Dr. Darrick Antell, a top New York City plastic surgeon, says he has seen an increase in the number of teenage patients, but cautions against calling it a trend. “One of the main reasons for the increase is visibility: today’s teenagers are growing up with parents who have had cosmetic surgery, so they see and hear about it more. The media has also done a good job of making people aware of the procedures available. Another reason is acceptability. In a way, plastic surgery has come out of the closet,” Dr. Antell says.
When details of cosmetic procedures are frequently discussed on talk shows and published in magazines, it’s not surprising that they filter into our consciousness. When Alison Preiss was 18 years old and a student in Ontario, she said, “Sometimes, when I’m out to dinner with my friends, we’ll play a game called ‘What would you have done?’ where we sort of daydream and discuss what we would do if money was no object and the procedures were safe.” While Preiss doesn’t think she could actually go through with a procedure, she says it could go either way. “I could grow up to realize that there are more important things than my nose, or it could really bother me to the point where I decide to have surgery. I suppose it depends on my lifestyle and career choices,” said Preiss.
At 19, Suzanne Ma, a Ryerson University student, had considered a double eyelid procedure popular in Asia. “I’m Chinese, and I don’t like my eyes. I don’t have double eyelids, so I feel that my eyes look a lot smaller than they really are. My concerns are not entirely for cosmetic reasons. With my heavy eyelids, my eyelashes don’t grow out properly. Some of them get trapped under the eyelids and it’s very easy for me to get an infection,” Ma said.
As in North America, plastic surgery is booming overseas, especially in wealthier Asian countries like Taiwan and Korea, where it is seen as a way to improve career prospects and self-confidence. In China, women and some men are paying thousands of dollars to have a brutal surgical procedure performed that lengthens their legs so they can fulfil height requirements often used to narrow down the number of job applicants.
Although reasons for cosmetic surgery range from getting a better look to improving job prospects, often the common factor among patients is more than skin deep. “Teenagers who are thinking about having plastic surgery to change the way they look are often addressing issues of self-esteem,” says psychotherapist Dorothy Ratusny. “Between the ages of 13 and 19, there’s a lot of emphasis on peers and what others think of you. It’s also a time when things such as not being part of the popular crowd, changes in financial situation and divorce can negatively affect a teenager’s self esteem.”
Cosmetic surgery may have a positive impact if your body image is consistently tied to a negative focus on a particular facial feature or body part. Dr. Antell says, “The classic case is a teenage patient of mine who had reconstructive surgery to correct a significant discrepancy between her upper and lower jaws. When she came into my office for the initial consultation, she was constantly looking at the floor. After the surgery, she was looking up and smiling. Now she’s singing in her local school group.” Dr. Antell is careful to point out that there are murky areas. “Liposuction is one of those areas. So is breast augmentation, because you’re not really sure that the teenager has stopped growing yet. But there are exceptions, for example, if a patient has breast asymmetry.” Dr. Mitchell Brown, a plastic surgeon at Sunnybrook and Women’s College Health Sciences Centre in Toronto says, “Correcting breast asymmetry, when women develop breasts that are different in terms of shape and size, can be appropriate for teenage girls because it causes a very significant psychological impact on them during their developmental years.”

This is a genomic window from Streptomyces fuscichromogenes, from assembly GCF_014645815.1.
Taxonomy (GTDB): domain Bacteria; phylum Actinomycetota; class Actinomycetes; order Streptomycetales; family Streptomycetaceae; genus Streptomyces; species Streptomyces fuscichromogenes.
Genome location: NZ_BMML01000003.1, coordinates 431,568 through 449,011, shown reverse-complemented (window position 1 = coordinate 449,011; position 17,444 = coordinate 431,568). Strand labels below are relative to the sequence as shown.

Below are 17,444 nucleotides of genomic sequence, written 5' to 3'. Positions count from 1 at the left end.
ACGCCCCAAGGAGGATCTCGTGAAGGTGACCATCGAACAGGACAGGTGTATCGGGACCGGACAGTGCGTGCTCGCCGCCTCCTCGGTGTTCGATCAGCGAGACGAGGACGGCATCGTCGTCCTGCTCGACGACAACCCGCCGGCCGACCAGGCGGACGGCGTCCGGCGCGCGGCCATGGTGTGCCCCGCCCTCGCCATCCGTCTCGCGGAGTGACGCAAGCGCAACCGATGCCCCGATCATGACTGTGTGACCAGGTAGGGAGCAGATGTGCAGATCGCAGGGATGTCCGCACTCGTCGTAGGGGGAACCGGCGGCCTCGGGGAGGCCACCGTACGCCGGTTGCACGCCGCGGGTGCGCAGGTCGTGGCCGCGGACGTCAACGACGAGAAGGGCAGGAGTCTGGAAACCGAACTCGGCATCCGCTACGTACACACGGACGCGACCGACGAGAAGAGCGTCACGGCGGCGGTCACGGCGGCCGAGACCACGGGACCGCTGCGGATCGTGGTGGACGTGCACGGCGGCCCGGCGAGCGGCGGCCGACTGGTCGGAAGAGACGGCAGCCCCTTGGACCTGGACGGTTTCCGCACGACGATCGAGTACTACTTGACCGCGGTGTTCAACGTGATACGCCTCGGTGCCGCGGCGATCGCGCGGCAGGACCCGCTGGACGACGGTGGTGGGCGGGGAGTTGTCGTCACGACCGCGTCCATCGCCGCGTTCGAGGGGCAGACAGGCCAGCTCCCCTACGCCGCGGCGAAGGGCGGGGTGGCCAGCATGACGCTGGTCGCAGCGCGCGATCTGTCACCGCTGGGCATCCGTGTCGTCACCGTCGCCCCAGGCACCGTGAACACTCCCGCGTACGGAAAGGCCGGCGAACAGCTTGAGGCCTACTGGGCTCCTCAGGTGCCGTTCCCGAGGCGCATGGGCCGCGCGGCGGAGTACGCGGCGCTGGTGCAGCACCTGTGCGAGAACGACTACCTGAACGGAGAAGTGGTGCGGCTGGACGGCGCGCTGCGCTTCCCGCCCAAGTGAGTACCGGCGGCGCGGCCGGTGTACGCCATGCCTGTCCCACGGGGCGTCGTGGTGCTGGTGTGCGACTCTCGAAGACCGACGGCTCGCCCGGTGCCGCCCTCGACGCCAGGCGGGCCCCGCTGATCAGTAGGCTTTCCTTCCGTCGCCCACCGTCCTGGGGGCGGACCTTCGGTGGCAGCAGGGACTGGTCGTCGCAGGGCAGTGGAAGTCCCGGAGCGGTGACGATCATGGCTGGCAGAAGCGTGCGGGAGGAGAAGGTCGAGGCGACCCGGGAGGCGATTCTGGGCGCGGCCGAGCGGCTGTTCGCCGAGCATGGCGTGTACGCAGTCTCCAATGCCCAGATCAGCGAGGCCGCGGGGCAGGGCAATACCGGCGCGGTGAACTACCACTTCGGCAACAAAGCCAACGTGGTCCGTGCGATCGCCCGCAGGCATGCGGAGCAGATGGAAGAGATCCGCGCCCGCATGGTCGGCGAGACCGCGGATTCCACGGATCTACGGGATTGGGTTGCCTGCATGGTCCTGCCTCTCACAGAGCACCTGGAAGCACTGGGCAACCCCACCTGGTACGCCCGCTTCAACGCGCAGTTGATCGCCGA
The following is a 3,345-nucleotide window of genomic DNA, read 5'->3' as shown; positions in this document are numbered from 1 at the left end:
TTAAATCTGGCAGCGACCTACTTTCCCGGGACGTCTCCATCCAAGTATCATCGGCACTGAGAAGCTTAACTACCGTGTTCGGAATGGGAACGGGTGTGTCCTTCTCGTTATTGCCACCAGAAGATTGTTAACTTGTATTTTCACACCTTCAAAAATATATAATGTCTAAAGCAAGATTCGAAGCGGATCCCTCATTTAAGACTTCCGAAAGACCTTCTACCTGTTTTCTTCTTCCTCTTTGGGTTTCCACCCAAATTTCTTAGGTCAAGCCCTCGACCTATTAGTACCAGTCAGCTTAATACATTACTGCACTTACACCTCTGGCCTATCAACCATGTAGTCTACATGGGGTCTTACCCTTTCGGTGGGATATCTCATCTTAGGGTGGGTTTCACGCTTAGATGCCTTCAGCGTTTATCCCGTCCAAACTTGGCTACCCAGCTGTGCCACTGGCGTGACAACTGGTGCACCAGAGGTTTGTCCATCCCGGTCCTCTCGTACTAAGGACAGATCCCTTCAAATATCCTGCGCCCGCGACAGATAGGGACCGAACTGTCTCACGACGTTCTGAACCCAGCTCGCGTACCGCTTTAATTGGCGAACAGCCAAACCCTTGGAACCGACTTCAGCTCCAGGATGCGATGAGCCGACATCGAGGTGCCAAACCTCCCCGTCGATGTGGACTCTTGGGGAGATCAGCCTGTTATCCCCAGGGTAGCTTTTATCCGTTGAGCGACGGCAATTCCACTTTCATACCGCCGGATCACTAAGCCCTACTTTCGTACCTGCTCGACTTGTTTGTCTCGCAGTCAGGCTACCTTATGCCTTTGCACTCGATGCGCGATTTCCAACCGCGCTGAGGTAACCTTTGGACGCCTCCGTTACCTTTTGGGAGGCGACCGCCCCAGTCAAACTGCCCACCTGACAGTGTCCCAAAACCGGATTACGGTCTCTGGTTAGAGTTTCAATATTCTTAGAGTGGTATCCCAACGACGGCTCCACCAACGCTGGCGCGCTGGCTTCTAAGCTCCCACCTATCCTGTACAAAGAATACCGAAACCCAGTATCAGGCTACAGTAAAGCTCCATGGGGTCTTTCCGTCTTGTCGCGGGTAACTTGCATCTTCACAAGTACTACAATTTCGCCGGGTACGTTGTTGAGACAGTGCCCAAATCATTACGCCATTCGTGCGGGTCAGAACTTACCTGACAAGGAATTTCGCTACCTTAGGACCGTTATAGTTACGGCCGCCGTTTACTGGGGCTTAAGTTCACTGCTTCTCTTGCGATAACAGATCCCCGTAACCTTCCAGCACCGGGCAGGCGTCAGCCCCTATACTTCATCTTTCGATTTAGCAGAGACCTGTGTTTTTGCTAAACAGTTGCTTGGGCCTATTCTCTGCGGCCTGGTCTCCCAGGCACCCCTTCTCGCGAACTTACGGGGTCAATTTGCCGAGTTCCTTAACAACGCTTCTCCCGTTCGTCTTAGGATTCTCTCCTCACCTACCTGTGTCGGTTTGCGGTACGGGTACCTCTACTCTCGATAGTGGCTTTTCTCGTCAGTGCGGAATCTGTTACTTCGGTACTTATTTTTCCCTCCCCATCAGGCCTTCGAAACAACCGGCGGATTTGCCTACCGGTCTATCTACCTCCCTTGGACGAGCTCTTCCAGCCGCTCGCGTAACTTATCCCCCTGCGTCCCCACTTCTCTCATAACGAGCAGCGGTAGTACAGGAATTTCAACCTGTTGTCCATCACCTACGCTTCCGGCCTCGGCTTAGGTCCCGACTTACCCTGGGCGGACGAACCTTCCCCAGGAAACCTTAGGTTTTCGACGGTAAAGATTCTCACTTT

Doctors are very aware of the psychological drama affecting our lives, and it has become a very important factor when evaluating a patient. Dr. Brown says, “The key thing from my perspective is to assess physical, emotional and psychological maturity before treating a patient. I spend a great deal of time with my patients, regardless of their age, to determine that they have thought out their concern carefully and have reasonable goals and expectations.” In other words, cosmetic surgery can improve a patient’s body but it won’t necessarily improve their self-image or guarantee happiness. Dr. Antell says, “I’ve done liposuction on a Sports Illustrated swimsuit model. This is somebody most people would think looked perfect. But she was very insecure. She didn’t see herself the way others did. I can’t give people confidence.”
So, if you’re considering cosmetic surgery, you need to ask yourself what you hope to achieve, because it’s not going to be the one magic solution that makes everything better. In fact, it may even change you for the worse—just surf the web and read the thousands of horror stories from people hoping to find peace of mind or happiness by going under the knife.
Dr. Ratusny says, “[Teens] need to be really realistic with the fact that cosmetic surgery may be only one piece of many things that serve to improve aspects of themselves. There may be physical changes, but the real change begins with who they are inside.”